Very early this morning, I was sitting in the back of a VW Transporter being propelled along a foggy Autobahn towards Ingolstadt, Audi’s HQ.

I was reading an equally early email from Erich Hauser, an auto analyst at Credit Suisse, who was underwhelmed by the proposed GM-Peugeot-Citroen tie-up. He pointed out that the two carmakers have a combined component purchasing budget of £78bn but were predicting just a £1.26bn saving from the new alliance.

Ultimately, according to the analyst, PSA and GM do not lack scale, or bargaining power with suppliers, but suffer from under-used factories and the inability to realise decent transaction prices for their products. These problems, says Hauser, affect all the European mass-makers, apart from VW. Hauser thinks that the mass-makers lost around £1.5bn between them in the second half of 2011.

A hour or so later, I was at the press conference where Audi opened its books for 2011. The company made a staggering £4.4bn profit, up 60 per cent on 2010. Admittedly, Audi is a global brand, but the contrast between the kind of money it can bank on sales of 1.5 million cars against the huge losses suffered by the mass-makers in Europe, shows just how perilous the situation is for non-premium carmakers.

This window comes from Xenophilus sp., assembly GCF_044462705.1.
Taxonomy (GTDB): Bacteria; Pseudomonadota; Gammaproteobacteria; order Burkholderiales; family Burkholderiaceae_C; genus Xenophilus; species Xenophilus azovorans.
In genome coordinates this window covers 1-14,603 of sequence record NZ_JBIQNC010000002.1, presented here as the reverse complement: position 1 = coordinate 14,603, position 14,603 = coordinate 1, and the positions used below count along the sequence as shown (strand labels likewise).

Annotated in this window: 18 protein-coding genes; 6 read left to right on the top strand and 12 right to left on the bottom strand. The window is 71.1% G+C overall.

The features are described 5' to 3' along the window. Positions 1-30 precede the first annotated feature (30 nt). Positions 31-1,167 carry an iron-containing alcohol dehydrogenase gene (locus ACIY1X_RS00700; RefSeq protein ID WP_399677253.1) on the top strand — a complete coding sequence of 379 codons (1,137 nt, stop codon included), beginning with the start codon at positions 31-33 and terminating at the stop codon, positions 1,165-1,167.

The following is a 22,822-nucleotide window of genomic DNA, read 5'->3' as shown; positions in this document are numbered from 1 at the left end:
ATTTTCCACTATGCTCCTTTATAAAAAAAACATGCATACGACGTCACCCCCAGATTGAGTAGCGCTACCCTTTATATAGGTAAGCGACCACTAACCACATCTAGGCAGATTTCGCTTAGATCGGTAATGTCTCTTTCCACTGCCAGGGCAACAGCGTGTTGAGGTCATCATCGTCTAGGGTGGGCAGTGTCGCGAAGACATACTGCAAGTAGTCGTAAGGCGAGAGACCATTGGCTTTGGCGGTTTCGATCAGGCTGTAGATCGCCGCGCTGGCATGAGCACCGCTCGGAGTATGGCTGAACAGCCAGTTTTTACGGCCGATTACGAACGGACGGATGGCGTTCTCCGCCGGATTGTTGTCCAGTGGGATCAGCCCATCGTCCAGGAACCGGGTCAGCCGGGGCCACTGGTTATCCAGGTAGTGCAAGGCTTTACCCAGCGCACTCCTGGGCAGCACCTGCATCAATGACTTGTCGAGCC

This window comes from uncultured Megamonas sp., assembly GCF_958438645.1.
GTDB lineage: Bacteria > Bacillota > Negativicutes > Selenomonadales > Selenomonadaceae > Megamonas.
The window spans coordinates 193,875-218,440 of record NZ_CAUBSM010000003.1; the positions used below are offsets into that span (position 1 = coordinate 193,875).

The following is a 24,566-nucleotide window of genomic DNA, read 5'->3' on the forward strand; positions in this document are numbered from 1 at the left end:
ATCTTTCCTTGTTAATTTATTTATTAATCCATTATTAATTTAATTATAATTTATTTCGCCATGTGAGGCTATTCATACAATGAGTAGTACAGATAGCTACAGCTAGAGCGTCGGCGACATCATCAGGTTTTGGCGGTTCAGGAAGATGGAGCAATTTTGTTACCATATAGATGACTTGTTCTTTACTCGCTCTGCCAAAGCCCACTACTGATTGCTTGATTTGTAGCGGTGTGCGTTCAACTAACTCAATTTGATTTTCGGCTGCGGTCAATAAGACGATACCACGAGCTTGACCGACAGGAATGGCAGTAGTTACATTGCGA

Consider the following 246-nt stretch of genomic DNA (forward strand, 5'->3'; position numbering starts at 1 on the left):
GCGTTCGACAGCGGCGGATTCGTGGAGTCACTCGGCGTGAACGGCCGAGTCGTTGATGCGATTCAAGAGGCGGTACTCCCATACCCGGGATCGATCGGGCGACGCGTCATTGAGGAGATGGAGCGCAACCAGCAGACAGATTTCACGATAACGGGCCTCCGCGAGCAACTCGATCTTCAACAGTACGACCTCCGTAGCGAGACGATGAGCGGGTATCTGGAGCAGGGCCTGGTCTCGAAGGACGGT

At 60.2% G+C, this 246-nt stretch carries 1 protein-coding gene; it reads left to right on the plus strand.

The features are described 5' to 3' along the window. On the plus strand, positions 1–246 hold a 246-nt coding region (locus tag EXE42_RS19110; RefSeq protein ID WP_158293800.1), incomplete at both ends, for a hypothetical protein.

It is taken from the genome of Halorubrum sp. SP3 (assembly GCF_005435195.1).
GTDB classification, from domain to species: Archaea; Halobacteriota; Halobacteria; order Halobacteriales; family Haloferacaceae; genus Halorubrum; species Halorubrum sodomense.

It’s hard to see how the middle-market is going to pull out of this nose-dive. Those brands struggling to shift the metal are resorting to big fleet and showroom discounts and running up big losses and bigger debts. The premium car makers seem to be able to do no wrong. Not just because they can sell significant volumes of pricier larger models, but also pull in that crucial extra £3-4000 per model in the sub-£20k new car segment.

Even if the mass-makers start to form even larger conglomerates (and Fiat-Chrysler boss Sergio Marchionne says his company is on the look-out for more partners) I doubt whether any of them would be capable of knuckling down, throwing away long-held company values and using a small number of common parts to create as many different models as possible.

Even if they did manage this, few European governments would allow the factory closures needed to balance capacity with demand. Marchionne thinks that European car makers should all agree to reduce factory capacity as a matter of urgency.

He thinks this is the best way of preventing the mass-makers from killing each other in a cut-price blood bath. If no major changes are made, this morning’s results from Audi show that time is running out for the mainstream carmakers.